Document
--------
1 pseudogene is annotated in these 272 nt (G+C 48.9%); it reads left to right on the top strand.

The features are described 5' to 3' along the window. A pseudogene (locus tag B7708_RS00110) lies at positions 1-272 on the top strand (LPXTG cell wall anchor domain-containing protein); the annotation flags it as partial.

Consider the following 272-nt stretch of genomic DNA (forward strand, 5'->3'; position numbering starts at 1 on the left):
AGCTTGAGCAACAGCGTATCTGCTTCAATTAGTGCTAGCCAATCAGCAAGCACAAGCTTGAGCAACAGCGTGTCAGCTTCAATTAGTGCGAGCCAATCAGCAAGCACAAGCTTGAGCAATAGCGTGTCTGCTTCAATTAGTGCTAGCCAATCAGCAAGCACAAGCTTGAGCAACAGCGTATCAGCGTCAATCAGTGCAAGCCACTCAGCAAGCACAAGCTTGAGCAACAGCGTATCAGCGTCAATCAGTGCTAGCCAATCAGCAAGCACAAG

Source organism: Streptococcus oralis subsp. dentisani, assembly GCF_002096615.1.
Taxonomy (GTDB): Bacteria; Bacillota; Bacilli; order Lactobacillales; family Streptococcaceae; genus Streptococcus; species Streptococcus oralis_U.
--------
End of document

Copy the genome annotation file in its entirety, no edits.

1 pseudogene is annotated in these 272 nt (G+C 48.9%); it reads left to right on the top strand.

The features are described 5' to 3' along the window. A pseudogene (locus tag B7708_RS00110) lies at positions 1-272 on the top strand (LPXTG cell wall anchor domain-containing protein); the annotation flags it as partial.

Consider the following 272-nt stretch of genomic DNA (forward strand, 5'->3'; position numbering starts at 1 on the left):
AGCTTGAGCAACAGCGTATCTGCTTCAATTAGTGCTAGCCAATCAGCAAGCACAAGCTTGAGCAACAGCGTGTCAGCTTCAATTAGTGCGAGCCAATCAGCAAGCACAAGCTTGAGCAATAGCGTGTCTGCTTCAATTAGTGCTAGCCAATCAGCAAGCACAAGCTTGAGCAACAGCGTATCAGCGTCAATCAGTGCAAGCCACTCAGCAAGCACAAGCTTGAGCAACAGCGTATCAGCGTCAATCAGTGCTAGCCAATCAGCAAGCACAAG

Source organism: Streptococcus oralis subsp. dentisani, assembly GCF_002096615.1.
Taxonomy (GTDB): Bacteria; Bacillota; Bacilli; order Lactobacillales; family Streptococcaceae; genus Streptococcus; species Streptococcus oralis_U.